TheGardenLady received this question C.J.Putnam:
During this drought, I noticed my deodor cedar had developed a lean that I don’t believe it had previously.Â It was always crowded by a very large pine nearby which was removed a few years ago, but it seemsÂ to have developed a wrinkled section of trunk and the lean is moreÂ pronounced from the wrinkled part up.Â I suspect this is from theÂ wind.Â I had not been watering it because there is an aquifer runningÂ beneath the property and I assumed it was getting water there but theÂ aquifer may have been drained during the drought.Â It is about 40Â years old and very, very, tall.Â I had an arborist look at it and heÂ suggested trimming it to control windsail, but the lean worries me soÂ much, I’m wondering if I should just go ahead and remove it.Â It is aÂ beautiful tree, the most beautiful tree on the property, but itÂ looks dangerous leaning the way it does.
This Garden Lady loves her trees. And Cedrus deodara being one of theÂ most magnificent of trees, TheGardenLady planted one in her back yard.Â Because of this love, I will suggest doing whatever one can to save aÂ tree. One can always cut a tree down – that’s a ” no brainer.” Â First,Â if you can afford it,Â I would get a second opinion.Â Be sure that theÂ tree service is certified. I do not recommend any service, but I canÂ tell you that I have used Bartlett Tree Experts.
Deodar cedars can live for 1000 years but since they come from theÂ Himalayas, they do need a similar environment. You have had your treeÂ for a while, so apparently it has been fairly happy where it isÂ planted – esp. since you got rid of the pine tree so that it can growÂ unimpeded.
But your description of the wrinkled section of the trunk concerns me.Â Usually Deodar cedars have few pest problems. But I would ask theÂ arborist if the tree might have some insect or fungal problem. Or theÂ wrinkling might be from drought. Could some of the root system haveÂ risen above ground and is drying out to cause this wrinkling? DeodarÂ cedars usually are drought tolerant, but they do need to be providedÂ with moderate amounts of water in dry weather.Â I would put a slowly trickling hose and, over the course of severalÂ hours, move it around the drip line â€” the imaginary circular soil lineÂ directly below a treeâ€™s canopy perimeter â€” once a month between JulyÂ and September. Alternatively, you could put a temporary dripÂ irrigation line over the treeâ€™s drip line â€” so named because thatâ€™sÂ where water drips off a tree when it rains â€” and leave it on for 12Â hours, two or three times during the summer.Â Also, you should mulchÂ the tree in hot weather to hold in the moisture.Â Mulch two to threeÂ inches thickÂ helps soil retain moisture. The Deodar cedars respondÂ well to fertilizer too, but donâ€™t overfertilize. Deborah Brown ofÂ University of Minnesota Extension suggests applying a balanced,Â slow-release fertilizer such as 10-8-6 in early spring, before newÂ growth expands. Ask your arborist what fertilizer is recommended.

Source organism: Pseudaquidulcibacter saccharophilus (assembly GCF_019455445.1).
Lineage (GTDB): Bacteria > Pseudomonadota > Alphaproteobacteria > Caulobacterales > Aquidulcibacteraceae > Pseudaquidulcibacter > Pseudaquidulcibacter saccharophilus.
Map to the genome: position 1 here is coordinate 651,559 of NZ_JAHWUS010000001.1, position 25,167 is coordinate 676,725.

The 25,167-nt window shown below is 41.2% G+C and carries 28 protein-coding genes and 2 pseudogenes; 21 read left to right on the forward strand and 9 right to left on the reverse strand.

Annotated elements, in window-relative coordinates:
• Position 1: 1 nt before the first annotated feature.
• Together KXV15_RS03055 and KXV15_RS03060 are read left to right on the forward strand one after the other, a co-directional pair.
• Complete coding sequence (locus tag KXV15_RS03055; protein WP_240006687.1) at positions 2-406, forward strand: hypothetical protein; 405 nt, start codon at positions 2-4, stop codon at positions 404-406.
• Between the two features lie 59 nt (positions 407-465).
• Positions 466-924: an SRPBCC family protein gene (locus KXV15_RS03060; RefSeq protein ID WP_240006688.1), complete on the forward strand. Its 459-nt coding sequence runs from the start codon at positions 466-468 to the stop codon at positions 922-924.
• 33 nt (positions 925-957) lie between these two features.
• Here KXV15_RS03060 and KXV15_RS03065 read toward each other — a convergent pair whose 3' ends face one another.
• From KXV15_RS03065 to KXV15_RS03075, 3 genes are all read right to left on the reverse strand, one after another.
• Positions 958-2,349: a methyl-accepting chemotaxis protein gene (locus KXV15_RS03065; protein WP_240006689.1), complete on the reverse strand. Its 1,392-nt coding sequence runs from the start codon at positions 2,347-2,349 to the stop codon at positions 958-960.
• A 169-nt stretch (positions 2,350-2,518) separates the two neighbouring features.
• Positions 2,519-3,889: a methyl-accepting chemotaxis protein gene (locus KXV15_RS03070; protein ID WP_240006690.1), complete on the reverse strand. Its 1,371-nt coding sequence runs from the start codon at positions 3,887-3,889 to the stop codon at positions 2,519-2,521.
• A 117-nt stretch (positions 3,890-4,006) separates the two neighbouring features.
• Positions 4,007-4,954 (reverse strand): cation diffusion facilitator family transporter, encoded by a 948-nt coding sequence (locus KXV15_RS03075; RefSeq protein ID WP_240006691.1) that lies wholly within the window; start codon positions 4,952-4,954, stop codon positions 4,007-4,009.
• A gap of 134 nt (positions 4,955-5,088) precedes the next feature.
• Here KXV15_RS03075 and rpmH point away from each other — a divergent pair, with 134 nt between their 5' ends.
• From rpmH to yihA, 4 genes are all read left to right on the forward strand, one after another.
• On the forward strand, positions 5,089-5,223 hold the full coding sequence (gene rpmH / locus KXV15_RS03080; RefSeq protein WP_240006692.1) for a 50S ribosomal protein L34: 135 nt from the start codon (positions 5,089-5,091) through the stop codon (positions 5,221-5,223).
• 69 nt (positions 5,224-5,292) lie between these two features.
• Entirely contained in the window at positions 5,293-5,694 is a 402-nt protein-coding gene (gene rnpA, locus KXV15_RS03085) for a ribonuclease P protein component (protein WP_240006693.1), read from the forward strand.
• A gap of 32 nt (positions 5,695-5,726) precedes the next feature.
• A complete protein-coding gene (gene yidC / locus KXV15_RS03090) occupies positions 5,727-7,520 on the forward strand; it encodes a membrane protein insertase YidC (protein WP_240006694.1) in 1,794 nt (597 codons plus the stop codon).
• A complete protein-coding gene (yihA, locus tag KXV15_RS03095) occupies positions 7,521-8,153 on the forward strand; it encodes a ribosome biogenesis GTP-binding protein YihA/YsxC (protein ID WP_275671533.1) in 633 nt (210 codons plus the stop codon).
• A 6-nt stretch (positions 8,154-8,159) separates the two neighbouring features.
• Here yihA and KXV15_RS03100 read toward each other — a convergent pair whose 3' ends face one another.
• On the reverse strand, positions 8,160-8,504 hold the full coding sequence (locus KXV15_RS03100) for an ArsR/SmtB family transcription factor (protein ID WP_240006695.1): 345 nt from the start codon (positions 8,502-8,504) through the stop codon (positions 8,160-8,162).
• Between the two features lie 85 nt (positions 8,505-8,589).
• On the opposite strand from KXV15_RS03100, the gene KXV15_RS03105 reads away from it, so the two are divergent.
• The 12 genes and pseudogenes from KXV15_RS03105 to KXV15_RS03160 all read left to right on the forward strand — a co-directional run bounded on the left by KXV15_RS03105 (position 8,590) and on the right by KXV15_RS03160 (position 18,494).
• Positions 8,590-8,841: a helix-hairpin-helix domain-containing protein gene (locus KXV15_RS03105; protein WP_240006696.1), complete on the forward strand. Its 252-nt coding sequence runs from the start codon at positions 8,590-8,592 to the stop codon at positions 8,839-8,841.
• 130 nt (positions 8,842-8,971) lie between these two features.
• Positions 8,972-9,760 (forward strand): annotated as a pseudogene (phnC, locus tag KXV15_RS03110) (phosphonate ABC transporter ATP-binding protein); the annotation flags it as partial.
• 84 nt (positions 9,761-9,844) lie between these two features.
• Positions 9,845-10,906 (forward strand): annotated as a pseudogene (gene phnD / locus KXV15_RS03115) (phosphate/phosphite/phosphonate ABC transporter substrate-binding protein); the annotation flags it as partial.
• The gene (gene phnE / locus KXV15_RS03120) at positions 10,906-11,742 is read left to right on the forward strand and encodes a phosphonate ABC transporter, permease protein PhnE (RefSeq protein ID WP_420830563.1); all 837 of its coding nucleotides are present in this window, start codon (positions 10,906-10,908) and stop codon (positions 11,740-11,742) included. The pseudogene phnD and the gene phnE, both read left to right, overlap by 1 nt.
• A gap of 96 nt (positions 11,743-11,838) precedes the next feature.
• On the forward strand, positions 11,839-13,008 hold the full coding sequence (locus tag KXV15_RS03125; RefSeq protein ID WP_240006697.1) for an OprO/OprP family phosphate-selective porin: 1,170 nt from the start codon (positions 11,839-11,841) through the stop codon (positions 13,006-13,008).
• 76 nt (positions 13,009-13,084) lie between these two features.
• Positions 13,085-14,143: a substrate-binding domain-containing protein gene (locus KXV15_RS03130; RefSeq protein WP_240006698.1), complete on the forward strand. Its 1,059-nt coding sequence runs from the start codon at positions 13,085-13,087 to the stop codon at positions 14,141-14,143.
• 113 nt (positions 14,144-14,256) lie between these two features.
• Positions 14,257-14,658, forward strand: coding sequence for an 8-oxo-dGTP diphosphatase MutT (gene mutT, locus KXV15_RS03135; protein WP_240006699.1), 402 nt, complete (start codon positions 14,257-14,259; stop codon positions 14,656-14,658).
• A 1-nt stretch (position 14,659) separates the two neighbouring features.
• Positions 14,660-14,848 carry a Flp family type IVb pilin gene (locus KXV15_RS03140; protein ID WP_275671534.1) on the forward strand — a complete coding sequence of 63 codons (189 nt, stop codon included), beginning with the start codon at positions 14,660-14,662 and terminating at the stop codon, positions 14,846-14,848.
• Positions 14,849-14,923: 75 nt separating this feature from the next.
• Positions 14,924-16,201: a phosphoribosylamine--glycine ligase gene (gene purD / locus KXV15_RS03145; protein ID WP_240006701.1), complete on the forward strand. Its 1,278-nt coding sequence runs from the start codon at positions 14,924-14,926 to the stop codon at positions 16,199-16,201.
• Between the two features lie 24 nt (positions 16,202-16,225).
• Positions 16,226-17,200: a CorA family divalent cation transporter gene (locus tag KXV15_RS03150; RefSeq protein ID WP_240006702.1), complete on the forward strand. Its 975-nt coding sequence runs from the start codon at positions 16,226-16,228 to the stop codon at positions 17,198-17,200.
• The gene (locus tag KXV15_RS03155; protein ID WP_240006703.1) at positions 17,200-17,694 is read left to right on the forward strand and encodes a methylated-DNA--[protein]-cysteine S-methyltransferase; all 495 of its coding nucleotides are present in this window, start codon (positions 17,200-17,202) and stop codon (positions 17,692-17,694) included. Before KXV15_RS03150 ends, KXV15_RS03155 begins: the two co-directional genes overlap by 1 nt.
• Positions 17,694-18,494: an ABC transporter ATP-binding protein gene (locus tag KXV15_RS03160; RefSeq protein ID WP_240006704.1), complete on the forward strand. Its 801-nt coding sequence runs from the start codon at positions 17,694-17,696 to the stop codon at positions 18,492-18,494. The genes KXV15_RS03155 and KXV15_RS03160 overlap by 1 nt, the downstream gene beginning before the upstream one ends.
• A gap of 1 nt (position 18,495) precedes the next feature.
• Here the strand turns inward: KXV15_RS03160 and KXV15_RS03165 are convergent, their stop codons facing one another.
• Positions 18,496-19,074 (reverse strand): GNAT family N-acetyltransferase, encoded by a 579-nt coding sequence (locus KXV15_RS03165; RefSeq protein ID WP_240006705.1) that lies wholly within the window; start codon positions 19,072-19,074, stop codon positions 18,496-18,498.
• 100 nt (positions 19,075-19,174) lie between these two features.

TheGardenLady fears that with climate change we may be losing moreÂ trees from the heavier rains, the longer droughts or the strongerÂ winds we seem to be having. So arborists will have to learn how toÂ save trees in this newer climate. A certified arborist should know theÂ most recent research on tree care to advise you on the best treatment.
I would ask the arborist if he could stake your tree. Since you areÂ already considering removing the tree, why wouldn’t you try to saveÂ the tree first by having someone stake the tree? Â Though arboristsÂ prefer that a tree not be staked, because of the circumstances of yourÂ tree, it is worth a try. I would ask the arborist if he could stakeÂ your tree and if you can afford the cost of the staking; try doingÂ that first before removing this specimen. Â I just had this done to myÂ 40 year old Norway spruce.Â A horticulturist told me that sometimes itÂ takes up to ten years before you can see that your evergreen tree hasÂ died.Â I feel that if I can have that tree looking alive for thatÂ length of time, it was worth it to have the tree staked. Huge treesÂ are prohibitively expensive to replace.
First cut out any dead, dying, diseased or broken branches.Â You canÂ also do as your arborist suggested and trim the tree to controlÂ windsail. But since you fear that it is leaning too much and may fall,Â staking the tree would reduce your fears. . Here are some videosÂ showing how staking can be done. If the staking kills the tree, youÂ are out of some money. But if staking works, you will have saved aÂ beautiful, big, beloved tree. And perhaps by the time the trees showsÂ real symptoms of death, scientists will know more about saving treesÂ that are leaning.